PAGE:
Meeting the Clinical Placement Challenge
profile - chris benson - spring/summer 2008
by Joshua J. Jensen
When asked what has most impacted their nursing education, many Boston College alumnae/i point toward their clinical experiences. While classroom teaching will always be a vital part of nursing education, it is often clinical placements that help define a young nurse’s career path.
The Connell School faculty has always put significant time and effort into planning clinical placements, including recruiting top quality preceptors for BC students. To help bring our preceptor development program to the next level, the Connell School added a clinical placement specialist position this past fall.
In selecting the right person for the position, Dean Barbara Hazard knew that two attributes were critical: a strong understanding and appreciation of the clinical setting, and the ability to manage the large logistical task of both making placements and building relationships with current and potential preceptors.
Boston College found these qualities in Chris Benson. Benson has 25 years of experience as a hospital nurse, most of which was spent at Children’s Hospital in Boston. She brings the clinical and organizational drive that made her successful in her past work to a new set of challenges at Boston College.
Benson emphasizes the importance a personalized placement process that takes into account the needs of all parties. “Usually I sit down with the student and we talk about their particular interests. I also listen to the professors as to what they would like in that placement. Given all that, I look at the entire Metro Boston area and we go out and interview the placement.
“When recruiting preceptors, we look for nurses who appreciate learning and feel like they’re going to contribute to the cause. We look at their past history of precepting and look for evidence of both a positive experience for the agency and the students. We look for individuals who are able to provide feedback on how our students are doing.”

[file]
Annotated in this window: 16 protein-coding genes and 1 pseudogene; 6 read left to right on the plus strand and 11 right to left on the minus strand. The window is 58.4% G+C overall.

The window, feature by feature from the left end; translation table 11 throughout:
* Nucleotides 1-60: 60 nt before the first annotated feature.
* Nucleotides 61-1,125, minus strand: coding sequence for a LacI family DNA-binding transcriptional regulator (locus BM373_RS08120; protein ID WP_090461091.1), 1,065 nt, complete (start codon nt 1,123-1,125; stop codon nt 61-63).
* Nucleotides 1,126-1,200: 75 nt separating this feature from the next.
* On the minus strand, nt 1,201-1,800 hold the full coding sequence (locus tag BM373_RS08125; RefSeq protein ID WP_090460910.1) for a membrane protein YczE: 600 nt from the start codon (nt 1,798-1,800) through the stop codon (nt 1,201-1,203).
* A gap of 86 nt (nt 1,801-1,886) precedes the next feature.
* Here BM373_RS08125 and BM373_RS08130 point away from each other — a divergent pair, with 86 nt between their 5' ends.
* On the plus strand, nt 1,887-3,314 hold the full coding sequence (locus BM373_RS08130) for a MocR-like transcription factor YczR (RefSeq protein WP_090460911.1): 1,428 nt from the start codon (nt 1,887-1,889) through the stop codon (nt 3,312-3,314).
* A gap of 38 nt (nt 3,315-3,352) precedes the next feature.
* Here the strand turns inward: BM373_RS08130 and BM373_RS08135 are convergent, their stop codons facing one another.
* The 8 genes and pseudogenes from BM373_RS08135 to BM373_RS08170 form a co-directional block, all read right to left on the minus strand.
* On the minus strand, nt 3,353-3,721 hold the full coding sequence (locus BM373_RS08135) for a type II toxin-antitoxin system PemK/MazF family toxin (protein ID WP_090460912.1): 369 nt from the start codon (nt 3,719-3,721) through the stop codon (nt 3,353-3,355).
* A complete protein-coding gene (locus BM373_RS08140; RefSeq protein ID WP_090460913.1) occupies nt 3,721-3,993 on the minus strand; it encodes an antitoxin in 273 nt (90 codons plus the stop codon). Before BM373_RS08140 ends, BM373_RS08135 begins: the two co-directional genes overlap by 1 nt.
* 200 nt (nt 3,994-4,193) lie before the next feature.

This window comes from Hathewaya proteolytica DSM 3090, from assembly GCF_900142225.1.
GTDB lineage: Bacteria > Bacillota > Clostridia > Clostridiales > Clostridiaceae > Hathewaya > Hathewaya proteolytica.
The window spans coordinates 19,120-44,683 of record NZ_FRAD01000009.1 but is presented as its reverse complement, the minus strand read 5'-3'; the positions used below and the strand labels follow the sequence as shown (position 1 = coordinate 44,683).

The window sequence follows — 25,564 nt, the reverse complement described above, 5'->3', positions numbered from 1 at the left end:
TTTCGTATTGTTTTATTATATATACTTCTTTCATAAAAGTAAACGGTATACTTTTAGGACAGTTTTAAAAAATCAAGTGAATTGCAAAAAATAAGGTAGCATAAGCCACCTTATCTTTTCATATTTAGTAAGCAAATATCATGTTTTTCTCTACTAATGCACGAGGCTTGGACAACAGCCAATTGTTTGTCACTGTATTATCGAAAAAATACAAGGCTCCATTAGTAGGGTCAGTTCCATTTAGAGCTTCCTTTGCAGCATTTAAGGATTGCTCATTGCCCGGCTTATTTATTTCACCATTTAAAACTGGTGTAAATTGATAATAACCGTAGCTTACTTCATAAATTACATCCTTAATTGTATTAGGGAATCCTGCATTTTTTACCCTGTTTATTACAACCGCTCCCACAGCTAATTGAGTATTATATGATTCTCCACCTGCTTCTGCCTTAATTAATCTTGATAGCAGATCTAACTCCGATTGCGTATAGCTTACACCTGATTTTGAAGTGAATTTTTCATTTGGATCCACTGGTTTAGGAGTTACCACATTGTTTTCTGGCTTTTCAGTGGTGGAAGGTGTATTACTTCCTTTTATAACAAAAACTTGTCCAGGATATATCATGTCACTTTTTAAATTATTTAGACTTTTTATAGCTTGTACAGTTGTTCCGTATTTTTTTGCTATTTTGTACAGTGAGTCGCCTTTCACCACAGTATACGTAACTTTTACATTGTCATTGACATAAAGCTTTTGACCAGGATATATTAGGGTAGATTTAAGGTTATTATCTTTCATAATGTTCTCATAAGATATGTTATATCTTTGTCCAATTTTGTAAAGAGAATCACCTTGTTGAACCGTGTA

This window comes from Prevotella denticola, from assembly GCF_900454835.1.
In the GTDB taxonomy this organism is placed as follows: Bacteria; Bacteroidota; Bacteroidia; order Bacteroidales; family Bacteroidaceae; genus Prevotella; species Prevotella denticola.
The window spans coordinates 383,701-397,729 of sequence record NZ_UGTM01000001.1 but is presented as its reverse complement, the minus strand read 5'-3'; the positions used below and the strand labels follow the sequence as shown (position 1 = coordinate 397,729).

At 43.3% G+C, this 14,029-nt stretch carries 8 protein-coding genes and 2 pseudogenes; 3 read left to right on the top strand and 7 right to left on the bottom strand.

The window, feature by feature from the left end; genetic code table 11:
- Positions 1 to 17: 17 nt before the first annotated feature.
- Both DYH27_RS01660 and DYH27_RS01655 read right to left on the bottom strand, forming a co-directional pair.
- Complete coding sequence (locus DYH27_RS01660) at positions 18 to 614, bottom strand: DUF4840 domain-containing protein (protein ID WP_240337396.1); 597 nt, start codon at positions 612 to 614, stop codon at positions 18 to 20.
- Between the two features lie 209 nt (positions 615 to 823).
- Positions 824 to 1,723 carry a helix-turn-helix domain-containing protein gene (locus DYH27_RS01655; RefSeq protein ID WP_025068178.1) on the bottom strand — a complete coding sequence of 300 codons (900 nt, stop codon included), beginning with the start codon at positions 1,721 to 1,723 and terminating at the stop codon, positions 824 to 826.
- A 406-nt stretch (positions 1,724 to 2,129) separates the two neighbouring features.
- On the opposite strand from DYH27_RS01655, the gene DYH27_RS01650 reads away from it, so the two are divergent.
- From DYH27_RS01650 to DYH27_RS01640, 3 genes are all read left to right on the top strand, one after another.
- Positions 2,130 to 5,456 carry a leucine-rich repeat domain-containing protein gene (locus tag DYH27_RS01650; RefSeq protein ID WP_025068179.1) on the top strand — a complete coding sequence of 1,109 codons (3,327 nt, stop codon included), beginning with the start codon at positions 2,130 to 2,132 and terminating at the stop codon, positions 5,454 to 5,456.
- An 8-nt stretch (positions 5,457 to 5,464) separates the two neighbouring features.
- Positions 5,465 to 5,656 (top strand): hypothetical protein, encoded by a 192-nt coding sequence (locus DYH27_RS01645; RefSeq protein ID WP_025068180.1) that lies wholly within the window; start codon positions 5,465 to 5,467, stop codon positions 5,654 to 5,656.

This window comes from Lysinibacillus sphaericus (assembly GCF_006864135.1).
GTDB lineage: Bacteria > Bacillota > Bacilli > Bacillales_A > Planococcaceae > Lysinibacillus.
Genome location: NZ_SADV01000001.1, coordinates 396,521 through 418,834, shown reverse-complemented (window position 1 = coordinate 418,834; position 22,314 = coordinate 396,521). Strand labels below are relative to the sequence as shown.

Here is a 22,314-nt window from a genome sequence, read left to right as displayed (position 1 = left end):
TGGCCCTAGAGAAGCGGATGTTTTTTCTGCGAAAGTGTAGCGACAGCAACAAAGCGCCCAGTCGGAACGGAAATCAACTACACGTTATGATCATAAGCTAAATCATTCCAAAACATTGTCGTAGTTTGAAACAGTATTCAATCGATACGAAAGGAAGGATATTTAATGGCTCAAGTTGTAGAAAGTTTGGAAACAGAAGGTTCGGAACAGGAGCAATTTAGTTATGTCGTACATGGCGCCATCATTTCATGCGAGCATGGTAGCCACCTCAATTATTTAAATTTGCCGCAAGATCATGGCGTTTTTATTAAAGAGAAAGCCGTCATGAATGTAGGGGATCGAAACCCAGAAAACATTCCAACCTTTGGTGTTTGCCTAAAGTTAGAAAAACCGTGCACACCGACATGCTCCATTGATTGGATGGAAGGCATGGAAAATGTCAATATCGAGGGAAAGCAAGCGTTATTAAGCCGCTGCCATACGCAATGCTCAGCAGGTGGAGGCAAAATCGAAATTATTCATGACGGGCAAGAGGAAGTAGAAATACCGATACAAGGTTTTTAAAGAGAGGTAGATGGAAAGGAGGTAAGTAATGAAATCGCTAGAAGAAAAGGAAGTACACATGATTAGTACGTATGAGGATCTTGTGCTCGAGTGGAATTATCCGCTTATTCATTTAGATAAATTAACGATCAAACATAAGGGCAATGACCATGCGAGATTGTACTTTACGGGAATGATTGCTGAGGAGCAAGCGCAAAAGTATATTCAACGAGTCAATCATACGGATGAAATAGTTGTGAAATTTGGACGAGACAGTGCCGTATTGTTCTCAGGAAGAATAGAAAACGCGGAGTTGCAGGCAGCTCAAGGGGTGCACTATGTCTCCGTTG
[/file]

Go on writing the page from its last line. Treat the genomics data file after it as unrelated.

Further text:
Finding preceptors that meet Benson’s high standards is not a quick or easy process. “Good preceptors are a valuable resource. They can’t be replaced easily. We try to build a partnership, offering preceptors courses here at BC and continuing education opportunities. They’re helping us and we do our best to help them better themselves on an individual level.
“Clinical agencies are getting tapped to the extreme. Our next step is learning how to work collaboratively with other schools in Boston to make this process work more smoothly. The only way to make this work for the nursing profession is some kind of cooperative effort.”
According to Benson, the reputation of the Connell School aids in her efforts. “BC is very well received; we pay special attention to our students and the agencies appreciate that. I think that BC in particular really critiques the clinical experiences for each and every student. As a BC alum, I have a new and different appreciation for the school. I like its ethics. I think really it’s been a great experience for me and I look forward to the future and developing the whole clinical placement process.”
Are you interested in becoming a preceptor for undergraduate or graduate nursing students? For more information, call 617-552-1558 or e-mail email@example.com.